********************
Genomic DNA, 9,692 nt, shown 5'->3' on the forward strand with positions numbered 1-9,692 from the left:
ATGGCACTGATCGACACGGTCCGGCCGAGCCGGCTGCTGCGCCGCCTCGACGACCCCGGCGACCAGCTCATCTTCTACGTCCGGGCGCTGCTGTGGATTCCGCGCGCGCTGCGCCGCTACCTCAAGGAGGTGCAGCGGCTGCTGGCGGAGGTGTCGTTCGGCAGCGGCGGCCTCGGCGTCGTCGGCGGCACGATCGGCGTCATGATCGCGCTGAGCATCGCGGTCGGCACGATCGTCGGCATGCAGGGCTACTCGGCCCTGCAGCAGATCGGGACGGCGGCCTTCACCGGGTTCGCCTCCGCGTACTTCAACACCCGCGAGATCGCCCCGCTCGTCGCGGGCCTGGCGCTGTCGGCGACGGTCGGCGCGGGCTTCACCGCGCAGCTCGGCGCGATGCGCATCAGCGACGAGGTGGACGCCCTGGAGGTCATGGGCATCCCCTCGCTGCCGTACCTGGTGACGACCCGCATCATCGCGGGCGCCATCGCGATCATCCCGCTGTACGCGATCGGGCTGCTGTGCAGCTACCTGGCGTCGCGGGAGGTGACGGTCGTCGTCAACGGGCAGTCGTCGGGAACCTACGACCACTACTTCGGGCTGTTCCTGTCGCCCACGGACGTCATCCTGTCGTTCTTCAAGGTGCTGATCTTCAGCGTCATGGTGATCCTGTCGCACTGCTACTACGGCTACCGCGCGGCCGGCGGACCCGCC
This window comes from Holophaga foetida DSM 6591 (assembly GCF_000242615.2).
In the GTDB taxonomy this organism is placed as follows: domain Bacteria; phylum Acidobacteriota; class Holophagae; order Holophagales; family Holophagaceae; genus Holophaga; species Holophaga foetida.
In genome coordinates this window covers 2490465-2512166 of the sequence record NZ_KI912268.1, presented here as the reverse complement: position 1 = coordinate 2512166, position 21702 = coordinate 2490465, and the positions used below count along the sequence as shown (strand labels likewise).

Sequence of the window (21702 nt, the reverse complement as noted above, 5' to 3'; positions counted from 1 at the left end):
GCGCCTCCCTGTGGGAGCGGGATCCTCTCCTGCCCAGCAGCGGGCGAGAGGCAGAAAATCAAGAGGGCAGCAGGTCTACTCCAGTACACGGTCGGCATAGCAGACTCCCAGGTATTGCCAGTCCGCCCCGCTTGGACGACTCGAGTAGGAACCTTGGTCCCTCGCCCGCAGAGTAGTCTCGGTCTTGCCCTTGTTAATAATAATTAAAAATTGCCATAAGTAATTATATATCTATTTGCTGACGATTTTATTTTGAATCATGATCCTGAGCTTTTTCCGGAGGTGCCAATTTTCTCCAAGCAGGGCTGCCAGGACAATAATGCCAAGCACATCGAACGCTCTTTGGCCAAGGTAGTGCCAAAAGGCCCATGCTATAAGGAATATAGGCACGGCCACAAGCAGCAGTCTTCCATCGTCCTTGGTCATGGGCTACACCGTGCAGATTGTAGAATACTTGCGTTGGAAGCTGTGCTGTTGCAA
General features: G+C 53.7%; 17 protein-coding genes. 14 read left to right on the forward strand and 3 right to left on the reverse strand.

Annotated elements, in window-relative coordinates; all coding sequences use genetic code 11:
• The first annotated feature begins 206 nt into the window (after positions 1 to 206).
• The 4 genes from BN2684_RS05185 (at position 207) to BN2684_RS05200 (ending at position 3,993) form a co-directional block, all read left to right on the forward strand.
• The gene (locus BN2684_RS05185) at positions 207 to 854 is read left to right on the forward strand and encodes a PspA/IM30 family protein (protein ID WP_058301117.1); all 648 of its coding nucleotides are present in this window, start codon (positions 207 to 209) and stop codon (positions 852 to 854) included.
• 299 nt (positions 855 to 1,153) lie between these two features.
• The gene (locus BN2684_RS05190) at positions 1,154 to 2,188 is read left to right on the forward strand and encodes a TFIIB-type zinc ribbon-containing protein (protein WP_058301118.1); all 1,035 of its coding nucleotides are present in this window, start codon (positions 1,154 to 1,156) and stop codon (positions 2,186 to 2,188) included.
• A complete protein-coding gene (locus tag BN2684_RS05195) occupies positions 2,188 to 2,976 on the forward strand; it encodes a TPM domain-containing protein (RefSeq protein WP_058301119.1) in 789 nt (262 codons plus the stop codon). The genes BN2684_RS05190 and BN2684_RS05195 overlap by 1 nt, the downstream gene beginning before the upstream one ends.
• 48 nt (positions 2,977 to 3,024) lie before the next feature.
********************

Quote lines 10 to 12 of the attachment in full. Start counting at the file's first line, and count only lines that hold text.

• The first annotated feature begins 206 nt into the window (after positions 1 to 206).
• The 4 genes from BN2684_RS05185 (at position 207) to BN2684_RS05200 (ending at position 3,993) form a co-directional block, all read left to right on the forward strand.
• The gene (locus BN2684_RS05185) at positions 207 to 854 is read left to right on the forward strand and encodes a PspA/IM30 family protein (protein ID WP_058301117.1); all 648 of its coding nucleotides are present in this window, start codon (positions 207 to 209) and stop codon (positions 852 to 854) included.